For Scenario 2 (which modelled increasing rates of surgery over time), the incidence of TKR was estimated to reach 161,231 procedures (Fig. 3), or 609 procedures per 100,000 population by 2030. This represents a 276% increase from 2013 procedure numbers. The incidence of THR was estimated to increase to 79,795 procedures by 2030 (Fig. 4), or 302 procedures per 100,000 population. This represents a 208% increase from 2013 procedure numbers. Sex-specific projections for TKR are provided in Additional file 3 and sex-specific projections for THR are provided in Additional file 4. Under Scenario 2, the cost to the healthcare system is forecast to be $AUD3.40 billion for TKR and $AUD1.92 billion for THR. It is estimated that $3.54 billion of these combined costs would be borne by the private hospital sector.
In 2007–2008, the prevalence of overweight and obesity in Australia was 67.7% for men and 54.6% for women, according to national measured height and weight data . In 2011–2012, this increased to 70.3% for men and 56.2% for women . Assuming linear growth in overweight and obesity rates over time (which equates to an annual increase of 0.65% for men and 0.40% for women), 82.7% of Australian men and 63.8% of Australian women will be overweight or obese by the year 2030. Under Scenario 1 (assuming a constant rate of TKR), this would lead to an estimated incidence of 286 TKR procedures per 100,000 population by 2030, or an extra 10,033 procedures, resulting in additional costs to the health system of $AUD212 million (Table 2). Under Scenario 2 (assuming an increasing rate of TKR), the projected increase in overweight and obesity rates would result in 24,707 extra procedures in 2030 at an additional cost of $AUD521 million.
Assuming the rate of overweight or obesity in 2011–2012 decreases between 1 and 5% in 2030, the incidence of TKR would be between 235 and 245 procedures per 100,000 population under Scenario 1, or between 656 and 3278 fewer procedures. This would result in total cost savings of up to $AUD69 million (Table 2). Under Scenario 2, the same reduction in overweight and obesity would result in a TKR incidence of between 579 and 603 procedures per 100,000 population, or between 1612 and 8062 fewer procedures. This would equate to total cost savings of up to $AUD170 million.
This study has produced comprehensive estimates of the future burden of TKR and THR for OA in Australia (by age, sex and overall, as well as by healthcare sector), using a well-validated national dataset that includes all joint replacement procedures performed in this country. According to our projections, Australia faces a potentially unsustainable joint replacement burden by 2030 which requires significant investment in public and private health systems and health workforce training. Based on growth in surgery rates over a decade, TKR procedures for OA are expected to increase by 276% (from 42,920 procedures in 2013 to 161,231 in 2030) while THR procedures for OA are predicted to rise by 208% (from 25,945 procedures in 2013 to 79,795 in 2030). The total cost to the health system is forecast to exceed $5.32 billion in 2030. These estimates can be used to facilitate healthcare resource planning and inform health policymakers and public health practitioners about future national demand for joint replacement.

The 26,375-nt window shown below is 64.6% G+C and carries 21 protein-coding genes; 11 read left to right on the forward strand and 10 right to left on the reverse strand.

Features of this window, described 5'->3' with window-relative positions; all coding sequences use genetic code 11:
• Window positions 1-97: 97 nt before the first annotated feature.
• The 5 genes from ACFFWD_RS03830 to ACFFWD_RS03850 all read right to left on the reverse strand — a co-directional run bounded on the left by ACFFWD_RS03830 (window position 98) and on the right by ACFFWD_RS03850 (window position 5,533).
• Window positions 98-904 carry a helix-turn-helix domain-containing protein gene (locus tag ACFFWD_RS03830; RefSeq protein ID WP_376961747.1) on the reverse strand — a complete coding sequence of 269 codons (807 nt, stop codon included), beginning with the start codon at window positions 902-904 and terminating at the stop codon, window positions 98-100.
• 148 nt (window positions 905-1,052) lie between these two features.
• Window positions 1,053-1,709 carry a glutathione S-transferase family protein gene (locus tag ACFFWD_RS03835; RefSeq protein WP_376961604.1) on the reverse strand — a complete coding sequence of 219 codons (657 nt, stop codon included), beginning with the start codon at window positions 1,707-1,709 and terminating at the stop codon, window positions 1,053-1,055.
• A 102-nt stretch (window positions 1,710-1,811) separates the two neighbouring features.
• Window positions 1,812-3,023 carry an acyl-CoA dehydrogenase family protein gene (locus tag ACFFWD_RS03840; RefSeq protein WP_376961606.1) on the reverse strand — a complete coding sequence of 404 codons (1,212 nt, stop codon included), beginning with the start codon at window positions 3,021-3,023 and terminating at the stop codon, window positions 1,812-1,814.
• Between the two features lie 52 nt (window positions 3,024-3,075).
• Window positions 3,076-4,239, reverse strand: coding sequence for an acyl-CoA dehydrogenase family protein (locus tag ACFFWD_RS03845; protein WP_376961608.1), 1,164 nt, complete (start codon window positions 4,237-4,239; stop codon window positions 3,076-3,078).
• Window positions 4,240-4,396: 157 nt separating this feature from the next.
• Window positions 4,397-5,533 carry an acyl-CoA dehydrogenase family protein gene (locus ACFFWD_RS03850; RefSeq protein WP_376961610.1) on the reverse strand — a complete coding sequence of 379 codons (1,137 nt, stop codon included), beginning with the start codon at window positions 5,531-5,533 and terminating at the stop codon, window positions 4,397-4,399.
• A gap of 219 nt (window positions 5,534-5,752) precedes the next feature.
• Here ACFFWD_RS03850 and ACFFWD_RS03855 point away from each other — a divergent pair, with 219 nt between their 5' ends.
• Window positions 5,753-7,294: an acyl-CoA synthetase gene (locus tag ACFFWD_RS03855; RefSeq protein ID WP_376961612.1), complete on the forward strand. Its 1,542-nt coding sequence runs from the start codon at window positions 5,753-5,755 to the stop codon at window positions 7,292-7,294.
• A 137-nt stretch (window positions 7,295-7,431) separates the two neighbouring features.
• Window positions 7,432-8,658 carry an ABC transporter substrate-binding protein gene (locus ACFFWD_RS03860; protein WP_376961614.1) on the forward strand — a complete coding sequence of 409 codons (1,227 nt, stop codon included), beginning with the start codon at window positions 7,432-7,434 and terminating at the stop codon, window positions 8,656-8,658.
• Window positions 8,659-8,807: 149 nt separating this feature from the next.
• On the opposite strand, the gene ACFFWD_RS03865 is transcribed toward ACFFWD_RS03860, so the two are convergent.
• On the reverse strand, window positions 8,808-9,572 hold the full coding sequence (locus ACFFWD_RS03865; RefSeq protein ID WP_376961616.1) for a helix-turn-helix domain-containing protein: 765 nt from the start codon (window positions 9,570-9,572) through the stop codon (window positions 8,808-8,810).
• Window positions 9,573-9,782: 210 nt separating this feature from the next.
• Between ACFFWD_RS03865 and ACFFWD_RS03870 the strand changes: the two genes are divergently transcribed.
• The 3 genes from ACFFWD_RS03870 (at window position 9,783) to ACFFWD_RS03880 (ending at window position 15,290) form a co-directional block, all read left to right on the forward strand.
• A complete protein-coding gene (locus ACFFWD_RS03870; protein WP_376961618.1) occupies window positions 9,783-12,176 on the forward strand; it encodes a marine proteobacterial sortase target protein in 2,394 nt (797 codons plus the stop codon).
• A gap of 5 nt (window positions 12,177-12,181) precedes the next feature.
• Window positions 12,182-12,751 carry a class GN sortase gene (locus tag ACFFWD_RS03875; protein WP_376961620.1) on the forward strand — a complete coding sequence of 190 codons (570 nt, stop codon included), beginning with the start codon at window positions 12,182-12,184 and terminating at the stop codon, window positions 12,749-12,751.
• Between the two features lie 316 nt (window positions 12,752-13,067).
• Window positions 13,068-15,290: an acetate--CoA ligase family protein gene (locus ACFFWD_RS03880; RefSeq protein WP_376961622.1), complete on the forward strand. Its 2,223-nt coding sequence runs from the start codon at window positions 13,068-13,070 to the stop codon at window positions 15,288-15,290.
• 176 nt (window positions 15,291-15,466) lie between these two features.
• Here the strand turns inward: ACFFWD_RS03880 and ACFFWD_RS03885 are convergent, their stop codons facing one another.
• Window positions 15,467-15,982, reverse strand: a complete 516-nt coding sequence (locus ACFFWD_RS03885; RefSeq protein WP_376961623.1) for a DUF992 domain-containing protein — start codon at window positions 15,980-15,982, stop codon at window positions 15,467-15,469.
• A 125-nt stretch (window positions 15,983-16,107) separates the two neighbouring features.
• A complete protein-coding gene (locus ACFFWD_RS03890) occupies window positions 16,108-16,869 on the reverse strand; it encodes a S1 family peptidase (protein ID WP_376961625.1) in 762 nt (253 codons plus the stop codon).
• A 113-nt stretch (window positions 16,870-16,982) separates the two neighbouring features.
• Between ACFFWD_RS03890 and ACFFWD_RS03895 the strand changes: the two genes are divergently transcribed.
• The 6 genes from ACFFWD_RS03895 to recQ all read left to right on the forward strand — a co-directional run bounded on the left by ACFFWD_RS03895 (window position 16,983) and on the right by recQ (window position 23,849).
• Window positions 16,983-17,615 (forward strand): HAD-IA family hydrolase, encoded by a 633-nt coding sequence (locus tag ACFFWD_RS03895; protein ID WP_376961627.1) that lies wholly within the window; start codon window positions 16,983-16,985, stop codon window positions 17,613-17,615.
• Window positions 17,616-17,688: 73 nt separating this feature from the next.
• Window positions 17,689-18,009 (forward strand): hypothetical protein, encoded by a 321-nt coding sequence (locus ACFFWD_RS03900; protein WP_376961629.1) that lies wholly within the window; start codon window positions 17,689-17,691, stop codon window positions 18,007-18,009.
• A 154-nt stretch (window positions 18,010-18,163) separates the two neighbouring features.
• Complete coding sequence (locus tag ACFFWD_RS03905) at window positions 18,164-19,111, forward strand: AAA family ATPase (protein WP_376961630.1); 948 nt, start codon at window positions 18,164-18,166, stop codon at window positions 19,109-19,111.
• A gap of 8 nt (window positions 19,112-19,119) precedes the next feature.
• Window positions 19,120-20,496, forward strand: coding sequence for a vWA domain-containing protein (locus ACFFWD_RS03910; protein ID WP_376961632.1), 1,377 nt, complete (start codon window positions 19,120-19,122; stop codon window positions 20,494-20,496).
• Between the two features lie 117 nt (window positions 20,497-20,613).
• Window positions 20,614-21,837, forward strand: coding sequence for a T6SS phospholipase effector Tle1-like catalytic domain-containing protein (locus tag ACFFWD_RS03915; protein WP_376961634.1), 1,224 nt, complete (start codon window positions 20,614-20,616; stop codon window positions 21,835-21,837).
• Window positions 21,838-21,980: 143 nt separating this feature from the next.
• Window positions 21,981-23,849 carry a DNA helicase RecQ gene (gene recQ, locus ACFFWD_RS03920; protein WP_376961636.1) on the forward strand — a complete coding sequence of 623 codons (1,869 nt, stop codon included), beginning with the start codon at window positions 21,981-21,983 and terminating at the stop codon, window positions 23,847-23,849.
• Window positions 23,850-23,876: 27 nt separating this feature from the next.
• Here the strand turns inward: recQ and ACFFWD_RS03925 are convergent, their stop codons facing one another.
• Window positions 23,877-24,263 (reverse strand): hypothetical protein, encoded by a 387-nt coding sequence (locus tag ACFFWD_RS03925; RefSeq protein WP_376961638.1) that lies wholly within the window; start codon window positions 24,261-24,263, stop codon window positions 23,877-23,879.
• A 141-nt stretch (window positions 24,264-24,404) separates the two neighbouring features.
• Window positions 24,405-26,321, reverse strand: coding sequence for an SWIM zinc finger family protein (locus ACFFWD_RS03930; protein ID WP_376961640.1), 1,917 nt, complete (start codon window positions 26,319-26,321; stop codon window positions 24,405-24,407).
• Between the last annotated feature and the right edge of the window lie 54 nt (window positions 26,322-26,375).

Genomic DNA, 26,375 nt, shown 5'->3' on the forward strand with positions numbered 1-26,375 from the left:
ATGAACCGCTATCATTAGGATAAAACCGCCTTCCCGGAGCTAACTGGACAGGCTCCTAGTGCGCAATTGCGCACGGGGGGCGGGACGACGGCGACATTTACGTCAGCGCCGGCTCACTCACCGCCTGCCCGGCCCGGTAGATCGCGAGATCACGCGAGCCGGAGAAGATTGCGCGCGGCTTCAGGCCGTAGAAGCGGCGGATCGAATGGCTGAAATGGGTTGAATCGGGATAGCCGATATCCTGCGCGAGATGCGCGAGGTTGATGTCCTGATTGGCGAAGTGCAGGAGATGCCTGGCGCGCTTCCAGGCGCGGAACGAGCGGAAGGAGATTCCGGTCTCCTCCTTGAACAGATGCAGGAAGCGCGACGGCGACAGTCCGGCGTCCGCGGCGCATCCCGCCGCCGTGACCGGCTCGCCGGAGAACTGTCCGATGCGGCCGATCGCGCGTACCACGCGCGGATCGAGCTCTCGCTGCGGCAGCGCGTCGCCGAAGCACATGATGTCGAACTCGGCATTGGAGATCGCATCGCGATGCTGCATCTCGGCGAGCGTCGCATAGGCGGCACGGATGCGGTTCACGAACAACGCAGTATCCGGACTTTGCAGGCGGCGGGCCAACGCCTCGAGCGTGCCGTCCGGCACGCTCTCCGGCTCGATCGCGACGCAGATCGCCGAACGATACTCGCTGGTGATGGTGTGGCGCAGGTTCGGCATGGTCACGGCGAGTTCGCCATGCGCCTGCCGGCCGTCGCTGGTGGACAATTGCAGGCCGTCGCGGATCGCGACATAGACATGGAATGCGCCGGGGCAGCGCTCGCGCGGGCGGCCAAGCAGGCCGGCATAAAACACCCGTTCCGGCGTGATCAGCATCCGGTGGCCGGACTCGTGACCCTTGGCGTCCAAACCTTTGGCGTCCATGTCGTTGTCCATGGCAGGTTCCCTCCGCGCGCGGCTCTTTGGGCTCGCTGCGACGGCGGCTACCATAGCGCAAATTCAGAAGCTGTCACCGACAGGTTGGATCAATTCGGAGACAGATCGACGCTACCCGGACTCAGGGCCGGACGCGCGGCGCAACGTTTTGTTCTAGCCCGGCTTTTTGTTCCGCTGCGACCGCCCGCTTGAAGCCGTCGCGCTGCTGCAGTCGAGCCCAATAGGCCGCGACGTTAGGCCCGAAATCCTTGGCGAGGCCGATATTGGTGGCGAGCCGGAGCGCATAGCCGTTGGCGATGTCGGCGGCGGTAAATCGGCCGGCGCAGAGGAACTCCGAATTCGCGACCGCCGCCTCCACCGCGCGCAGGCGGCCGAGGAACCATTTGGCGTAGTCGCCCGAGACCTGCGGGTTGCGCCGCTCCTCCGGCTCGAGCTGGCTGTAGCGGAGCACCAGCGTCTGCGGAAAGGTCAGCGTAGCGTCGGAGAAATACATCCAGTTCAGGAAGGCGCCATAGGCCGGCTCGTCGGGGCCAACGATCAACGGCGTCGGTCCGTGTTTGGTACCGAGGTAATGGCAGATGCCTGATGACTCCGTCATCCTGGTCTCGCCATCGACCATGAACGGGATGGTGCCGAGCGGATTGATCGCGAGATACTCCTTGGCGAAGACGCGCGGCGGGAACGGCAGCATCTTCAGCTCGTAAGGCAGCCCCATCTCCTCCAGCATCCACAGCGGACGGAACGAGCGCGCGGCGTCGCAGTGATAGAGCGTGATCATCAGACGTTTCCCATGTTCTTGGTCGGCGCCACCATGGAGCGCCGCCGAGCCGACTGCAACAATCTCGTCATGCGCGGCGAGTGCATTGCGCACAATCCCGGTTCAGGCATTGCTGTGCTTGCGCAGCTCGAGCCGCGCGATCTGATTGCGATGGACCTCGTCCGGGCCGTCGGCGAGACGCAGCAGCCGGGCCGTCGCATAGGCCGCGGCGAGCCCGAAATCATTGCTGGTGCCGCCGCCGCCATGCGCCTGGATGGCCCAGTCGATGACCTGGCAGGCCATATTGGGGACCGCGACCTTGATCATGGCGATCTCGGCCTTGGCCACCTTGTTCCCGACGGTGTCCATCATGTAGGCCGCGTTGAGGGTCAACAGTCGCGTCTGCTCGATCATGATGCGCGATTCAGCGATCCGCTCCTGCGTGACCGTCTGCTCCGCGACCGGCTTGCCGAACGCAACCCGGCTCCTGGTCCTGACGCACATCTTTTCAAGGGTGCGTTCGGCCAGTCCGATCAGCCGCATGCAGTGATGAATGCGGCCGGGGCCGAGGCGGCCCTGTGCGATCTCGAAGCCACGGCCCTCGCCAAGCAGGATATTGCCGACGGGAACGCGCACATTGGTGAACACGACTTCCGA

Much of the predicted growth in TKR and THR is driven by population ageing. From 2003 to 2013, the Australian population aged 40 years and over increased from 8.7 million (representing 51% of the total population) to 10.7 million (representing 53.1% of the total population). By 2030, this age group is expected to number 14.8 million, or 55.8% of the total population. Meeting the large growth in surgical demand will prove challenging for Australia, given the ageing surgical workforce . Although joint replacement should be reserved for severe, end-stage OA, if individuals choose to undergo joint replacement for milder symptoms  this could further augment demand for surgery. We observed an initial sharp increase in TKR procedures from 2003 which appeared to level off by 2013, particularly for the 40–69 age group. This trend was also identified in our state-level analyses , and may relate to ‘catch up’ of previous unmet need for surgery following the introduction of financial incentives designed to improve the uptake of private health insurance. Our projections do not take into account the potential impact of rising rates of lower limb sports-related injuries , and this has specific relevance for TKR as injury has been identified as a major contributor to knee OA . Further epidemiological data are needed to quantify the increased risk of TKR and THR associated with sports injury, and this research is currently underway.